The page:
Polished Stone Paper

The Polished Stone technique is very simple, really beautiful and effective but it does take special paper to create.  I think it is worth it.  The photos really don’t show off how gorgeous it is.

Rubbing alcohol on glossy paper causes the ink to spread and blend with the metallic ink showing a vein-like pattern so the end results look something like a slab of polished marble or other stone, depending on your color choices.

Supplies:

Glossy Paper (I get mine from Stampin’ Up!)

Re-inkers in both metallic such as silver or copper, and rich, jewel-toned colors

Rubbing Alcohol

Cotton Balls

Clothespin to keep your fingers (relatively) clean

Optional:

Ink Marker(s)

Air Spritzer Tool

Instructions:

Pinch a cotton ball in a clothespin.  This is your daubing tool to apply the rubbing alcohol and ink to the glossy paper.

Get your cotton wet with the rubbing alcohol.  Next put about 3 drops each of 2 or 3 colors of  ink on the cotton ball and then put a bit of metallic ink on the cotton.  The consistency of the metallic ink is thick and comes out kind of painty rather than thin and drippy and you just want a dab of the metallic ink.  Too much of the metallic ink will take away from the end results.  Silver will give a gray cast to the paper if you use a heavy hand.  Better to start with less and add some later if you think it needs more.

Now start daubing the cotton ball all over the paper. Just keep dotting the ink onto the paper until you are happy with the results.  If it seems a bit dry, put more alcohol on the cotton.  If you want more color, add more ink.

For this example I had a piece that was turquoise blue and I wanted to add some green.  I dotted on the green ink using a cotton ball with rubbing alcohol.  I didn’t want to completely cover the turquoise and I wanted it to be softer and more blended, so I went over it with just an alcohol-dampened cotton ball to achieve this:

In the same way, if you’ve put more metallic ink on your paper than you want, you can start with a clean cotton ball and plain rubbing alcohol and go back over your paper to remove and/or spread out the metallic ink.

I decided to try an additional step I’d seen on other sites:  adding a fine spray of colored ink while the alcohol is still wet.  Using a colored marker and an air spritzer tool like this:

Dot an alcohol-dampened cotton ball on your paper and working quickly while the alcohol is still wet, spray ink over your polished stone paper.  This pictures shows how it looks:

You can see Carson on the computer daubing away as she creates polished stone paper.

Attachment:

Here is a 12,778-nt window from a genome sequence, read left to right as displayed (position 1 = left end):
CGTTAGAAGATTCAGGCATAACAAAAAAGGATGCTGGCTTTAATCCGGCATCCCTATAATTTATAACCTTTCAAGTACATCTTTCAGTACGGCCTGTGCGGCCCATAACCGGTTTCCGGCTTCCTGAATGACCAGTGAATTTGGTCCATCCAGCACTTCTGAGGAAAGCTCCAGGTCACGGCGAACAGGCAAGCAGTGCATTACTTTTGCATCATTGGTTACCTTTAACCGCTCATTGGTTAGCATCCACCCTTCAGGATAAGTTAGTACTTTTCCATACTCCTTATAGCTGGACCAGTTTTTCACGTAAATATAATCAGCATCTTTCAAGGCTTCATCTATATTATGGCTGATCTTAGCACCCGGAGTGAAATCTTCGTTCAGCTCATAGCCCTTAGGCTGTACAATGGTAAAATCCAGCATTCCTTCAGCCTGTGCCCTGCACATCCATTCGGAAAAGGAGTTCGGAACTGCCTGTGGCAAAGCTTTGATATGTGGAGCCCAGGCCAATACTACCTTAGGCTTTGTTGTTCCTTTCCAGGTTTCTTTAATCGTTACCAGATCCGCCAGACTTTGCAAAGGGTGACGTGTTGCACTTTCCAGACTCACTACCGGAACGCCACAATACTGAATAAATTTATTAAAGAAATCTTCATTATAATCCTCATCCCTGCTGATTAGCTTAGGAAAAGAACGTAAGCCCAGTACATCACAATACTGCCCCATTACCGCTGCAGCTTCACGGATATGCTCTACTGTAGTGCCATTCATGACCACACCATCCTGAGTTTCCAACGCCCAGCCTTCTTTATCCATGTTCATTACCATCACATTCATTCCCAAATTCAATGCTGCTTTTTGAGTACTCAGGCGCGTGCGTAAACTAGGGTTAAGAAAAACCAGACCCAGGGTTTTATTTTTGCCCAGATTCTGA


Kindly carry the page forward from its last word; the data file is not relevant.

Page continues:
Here’s to Skrafting, Polished Stone and inky fingers. Thanks for the visit and come back again.

6 Comments

Filed under Crafts

6 responses to “Polished Stone Paper

  1. Becky

    I remember making this kind of paper with you years ago. It was such an easy project for such a beautiful outcome. I still have some I think….

    • Hi, Becky (in Novato) – It’s a Becky day on my blog! Happy Becky Day! I love making it probably more than using it in a finished project. One of these days I’ll post about a finished card that uses polished stone paper. I did a small card, very simple, with a piece of the paper and really love how it looks.

  2. Wayside Artist

    Dianne,
    This is a beautiful technique for producing decorative papers. I love the addition of metallic ink. There’s a lot of potential for creative color mixing and suggested textures. Great instructions and visuals. Thank you. I
    have added this to my to do list.

    Nanina

    • Thanks, Nanina – It is easy and beautiful with very satisfying results. If you use colors that are too far apart on the color wheel your results can be muddy but it is quite simple to start again with a new cotton ball and more alcohol. Be sure and let me know when you try it out.

  3. Jean

    I love this kind of paper!! After Skypcrafting with you and relearning the technique, I could not stop making paper! Carson was washing up and I wanted to keep going!! Anyway, love this paper creating technique:) Thanks for teaching it to us!!

    • You are most welcome, Jean! I loved the polished stone too. Have you made anything out of the paper you created? I’d love to figure out good uses for beautiful polished stone paper.

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